Underwater training

Discussion in 'Cardiovascular Training' started by Axelator, Jan 30, 2009.

  1. Axelator

    Axelator Not called Alex.

    I'm watching UFC primetime right now and as apart of Bj Penn's cardio training he swims down to the bottom of a lagoon, picks up a rock and sprints with it along the bottom of the lagoon.

    Now we all know sparring is mainly an anareobic activity. So is this good training? Surely swimming underwater is about as aneoroib as you can get, since you get no oxygen. Obviously most of us dont have lagoons, but I was thinking of swimming lengths of my local pool under water. I saw Wanderlei Silva doing some trainig similar to BJs where he would pick weights from the bottom of a deep pool.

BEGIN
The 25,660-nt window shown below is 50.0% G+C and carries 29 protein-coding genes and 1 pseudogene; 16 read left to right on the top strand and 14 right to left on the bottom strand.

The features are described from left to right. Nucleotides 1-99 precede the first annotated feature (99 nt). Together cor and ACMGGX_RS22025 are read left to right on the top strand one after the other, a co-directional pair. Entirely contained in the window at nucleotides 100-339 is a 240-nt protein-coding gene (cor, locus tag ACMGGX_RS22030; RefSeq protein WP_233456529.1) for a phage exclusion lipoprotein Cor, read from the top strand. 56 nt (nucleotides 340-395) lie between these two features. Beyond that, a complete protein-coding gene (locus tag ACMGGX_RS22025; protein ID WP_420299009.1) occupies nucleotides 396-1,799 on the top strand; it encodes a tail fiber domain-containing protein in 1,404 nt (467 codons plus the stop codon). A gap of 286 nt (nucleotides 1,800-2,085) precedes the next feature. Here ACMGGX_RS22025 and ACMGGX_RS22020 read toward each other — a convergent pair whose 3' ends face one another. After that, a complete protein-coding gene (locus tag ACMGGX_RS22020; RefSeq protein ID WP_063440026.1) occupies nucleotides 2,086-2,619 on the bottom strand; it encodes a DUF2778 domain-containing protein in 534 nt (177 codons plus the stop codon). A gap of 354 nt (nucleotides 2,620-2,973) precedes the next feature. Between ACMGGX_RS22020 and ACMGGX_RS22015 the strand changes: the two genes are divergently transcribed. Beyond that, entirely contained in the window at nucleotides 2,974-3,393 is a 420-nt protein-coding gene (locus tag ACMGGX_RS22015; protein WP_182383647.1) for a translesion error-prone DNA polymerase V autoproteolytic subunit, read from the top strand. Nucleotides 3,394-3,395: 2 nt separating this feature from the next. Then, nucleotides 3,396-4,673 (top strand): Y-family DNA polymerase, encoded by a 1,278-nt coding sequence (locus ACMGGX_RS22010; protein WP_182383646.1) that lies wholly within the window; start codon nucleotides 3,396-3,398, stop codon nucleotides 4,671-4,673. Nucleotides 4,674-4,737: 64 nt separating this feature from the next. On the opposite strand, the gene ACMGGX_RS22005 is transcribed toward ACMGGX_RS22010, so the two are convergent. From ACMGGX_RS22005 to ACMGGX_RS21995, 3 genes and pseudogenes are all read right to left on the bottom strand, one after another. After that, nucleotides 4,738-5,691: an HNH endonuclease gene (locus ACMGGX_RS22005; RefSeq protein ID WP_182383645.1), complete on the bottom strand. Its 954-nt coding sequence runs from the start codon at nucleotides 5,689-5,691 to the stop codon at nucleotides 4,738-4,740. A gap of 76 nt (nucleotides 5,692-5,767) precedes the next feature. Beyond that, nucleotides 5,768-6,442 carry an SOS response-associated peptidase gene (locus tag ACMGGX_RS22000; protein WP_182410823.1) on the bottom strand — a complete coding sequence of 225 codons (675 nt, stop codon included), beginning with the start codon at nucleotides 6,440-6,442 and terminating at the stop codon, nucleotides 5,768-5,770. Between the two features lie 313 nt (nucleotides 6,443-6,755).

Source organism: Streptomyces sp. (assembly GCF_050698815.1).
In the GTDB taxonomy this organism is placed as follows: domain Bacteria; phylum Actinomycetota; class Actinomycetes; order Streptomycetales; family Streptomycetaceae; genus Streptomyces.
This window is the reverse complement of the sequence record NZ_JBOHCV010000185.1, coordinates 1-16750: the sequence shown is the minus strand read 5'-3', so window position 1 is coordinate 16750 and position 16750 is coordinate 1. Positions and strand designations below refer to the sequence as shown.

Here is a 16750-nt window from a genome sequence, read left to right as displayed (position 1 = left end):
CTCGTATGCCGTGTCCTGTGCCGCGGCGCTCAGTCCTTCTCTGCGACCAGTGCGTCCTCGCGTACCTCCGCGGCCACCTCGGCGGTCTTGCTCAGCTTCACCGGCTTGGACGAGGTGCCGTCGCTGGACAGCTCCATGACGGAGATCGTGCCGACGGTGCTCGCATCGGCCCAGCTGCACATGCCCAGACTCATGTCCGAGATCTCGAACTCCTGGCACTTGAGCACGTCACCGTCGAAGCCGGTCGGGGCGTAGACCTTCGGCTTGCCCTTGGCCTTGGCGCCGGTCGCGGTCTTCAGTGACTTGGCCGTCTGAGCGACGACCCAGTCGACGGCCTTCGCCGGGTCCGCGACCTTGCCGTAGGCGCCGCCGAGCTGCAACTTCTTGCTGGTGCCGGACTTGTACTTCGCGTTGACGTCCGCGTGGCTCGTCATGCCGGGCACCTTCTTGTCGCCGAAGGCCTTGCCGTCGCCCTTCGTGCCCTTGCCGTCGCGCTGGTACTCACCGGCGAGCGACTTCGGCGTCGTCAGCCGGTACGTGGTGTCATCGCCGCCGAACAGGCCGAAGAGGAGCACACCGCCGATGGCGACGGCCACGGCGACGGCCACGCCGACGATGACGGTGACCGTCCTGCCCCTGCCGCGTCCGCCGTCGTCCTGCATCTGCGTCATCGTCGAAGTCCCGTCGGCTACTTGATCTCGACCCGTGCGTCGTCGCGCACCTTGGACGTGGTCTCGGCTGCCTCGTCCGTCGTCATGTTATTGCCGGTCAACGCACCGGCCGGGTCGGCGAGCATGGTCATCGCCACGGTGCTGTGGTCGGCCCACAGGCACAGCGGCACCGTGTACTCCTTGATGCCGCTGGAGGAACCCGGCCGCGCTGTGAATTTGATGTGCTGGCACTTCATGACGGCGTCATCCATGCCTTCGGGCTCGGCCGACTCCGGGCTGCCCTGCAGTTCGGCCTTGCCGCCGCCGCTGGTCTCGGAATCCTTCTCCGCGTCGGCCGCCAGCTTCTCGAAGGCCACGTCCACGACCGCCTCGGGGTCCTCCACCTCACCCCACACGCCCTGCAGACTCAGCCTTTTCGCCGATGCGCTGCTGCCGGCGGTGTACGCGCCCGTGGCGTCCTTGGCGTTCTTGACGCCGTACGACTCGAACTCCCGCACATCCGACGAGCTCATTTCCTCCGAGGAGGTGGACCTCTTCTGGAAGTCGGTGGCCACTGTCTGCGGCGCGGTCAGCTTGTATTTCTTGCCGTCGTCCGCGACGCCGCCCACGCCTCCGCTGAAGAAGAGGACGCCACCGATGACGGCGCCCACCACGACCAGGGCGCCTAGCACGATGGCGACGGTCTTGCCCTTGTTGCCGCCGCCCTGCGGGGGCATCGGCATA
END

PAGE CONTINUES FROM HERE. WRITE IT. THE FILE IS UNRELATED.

On the negative side I thought it is not very specific to sparring as we still breathe while throwing combinations etc.

    So what do people think, anyone with some good training knowledge help me out on wether this is an efficient way to train?
     
    Last edited: Jan 30, 2009
  2. Sgt_Major

    Sgt_Major Ex Global Mod Supporter

    I found traiing in water with your clothes on was better. When I was a life guard I used to do lengths of the pool fully clothed, shoes + all. Made it some much easier and faster when I had to jump in after someone in just my shorts.
     
  3. NUKKY

    NUKKY Valued Member

    bj penn aint known for his cardio though. he has looked noticeably tired early on in alot of fights.
     
  4. Axelator

    Axelator Not called Alex.

    Yeah BJ Penn is a pretty lazy guy. I don't know if that reflects the effictivness of water training or just reflects the fact that lazyness leads to failure.